Amnesty International is concerned about reports that dozens of people have been killed in different parts of Kenya, many by police bullets, during protests against alleged fraud in the general elections held three days earlier. This followed the official announcement on 30 December of a narrow win by President Mwai Kibaki over presidential opposition candidate Raila Odinga.
According to early reports and eyewitness accounts, police shot at protestors, killing dozens and wounding many more. Some of the protestors threw stones, carried machetes, barricaded roads or damaged property.
"Amnesty International calls on the Kenyan government to establish an independent and impartial inquiry into the killings in the opposition strongholds of Kisumu town in western Kenya, in Nairobi’s Kibera slum, in Mombasa and elsewhere where people have been killed as a result of the post-electoral violence," said Erwin van der Borght, Amnesty International’s Africa Programme Director. "Those responsible for human rights abuses should be brought to justice without undue delay."
"The government should ensure its security forces comply with international standards on the use of lethal force against demonstrators." Under the UN Code of Conduct for Law Enforcement Officials and the UN Basic Principles on the Use of Force and Firearms by Law Enforcement Officials, police may use force only when strictly necessary and only to the minimum extent required by the circumstances. Lethal force should not be used except when unavoidable in order to protect life.
"Amnesty International urges the government to respect and protect basic human rights in the period following the disputed presidential elections," said van der Borght. "This includes the right to freedom of expression and peaceful assembly which are guaranteed by Kenya’s Constitution and the international human rights treaties to which Kenya is a party."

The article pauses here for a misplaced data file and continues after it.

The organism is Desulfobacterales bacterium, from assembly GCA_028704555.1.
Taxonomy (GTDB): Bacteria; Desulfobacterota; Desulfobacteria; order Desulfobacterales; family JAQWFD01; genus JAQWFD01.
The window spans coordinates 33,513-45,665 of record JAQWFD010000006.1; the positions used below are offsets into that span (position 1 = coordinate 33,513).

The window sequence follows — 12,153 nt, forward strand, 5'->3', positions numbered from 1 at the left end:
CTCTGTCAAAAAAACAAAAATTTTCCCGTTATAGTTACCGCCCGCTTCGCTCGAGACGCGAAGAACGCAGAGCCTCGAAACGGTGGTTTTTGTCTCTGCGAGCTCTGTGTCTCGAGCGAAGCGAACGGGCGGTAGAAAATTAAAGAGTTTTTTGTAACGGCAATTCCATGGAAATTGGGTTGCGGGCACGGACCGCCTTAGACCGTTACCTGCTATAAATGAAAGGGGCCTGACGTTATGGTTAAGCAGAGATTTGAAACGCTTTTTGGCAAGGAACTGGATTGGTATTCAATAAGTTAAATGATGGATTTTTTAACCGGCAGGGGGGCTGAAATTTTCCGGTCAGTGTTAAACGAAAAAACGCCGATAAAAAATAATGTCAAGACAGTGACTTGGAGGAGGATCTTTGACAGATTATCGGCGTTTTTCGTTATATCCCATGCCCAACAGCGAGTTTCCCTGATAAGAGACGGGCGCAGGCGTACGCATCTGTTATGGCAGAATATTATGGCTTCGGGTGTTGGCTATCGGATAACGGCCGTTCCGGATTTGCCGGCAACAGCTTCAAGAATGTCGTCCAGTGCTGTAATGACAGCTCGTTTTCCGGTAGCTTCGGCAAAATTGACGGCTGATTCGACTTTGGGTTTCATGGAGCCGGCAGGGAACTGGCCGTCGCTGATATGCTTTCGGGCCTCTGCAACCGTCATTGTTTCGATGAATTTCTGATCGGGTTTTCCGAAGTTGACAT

Amnesty International also calls on Kenyan authorities and political parties to take steps to prevent further violence with the aim of ensuring effective respect and protection for human rights.
On 27 December presidential and parliamentary elections were held in Kenya. On 30 December the official Electoral Commission of Kenya announced that President Mwai Kibaki had won the presidential election over opposition candidate Raila Odinga. Raila Odinga’s Orange Democratic Movement (ODM) won a large majority of parliamentary seats over Mwai Kibaki’s Party of National Unity (PNU) and other parties.
Mwai Kibaki was quickly sworn in as the new president on 30 December. Election observers have questioned the credibility of the counting and tallying of the presidential vote. As political tension mounted, the government banned live broadcasting by the Kenyan media about the election results. The independent Media Council of Kenya criticised the ban as violating the freedom of the media. The government banned an ODM demonstration planned in Nairobi for 31 December, which was then postponed by the ODM.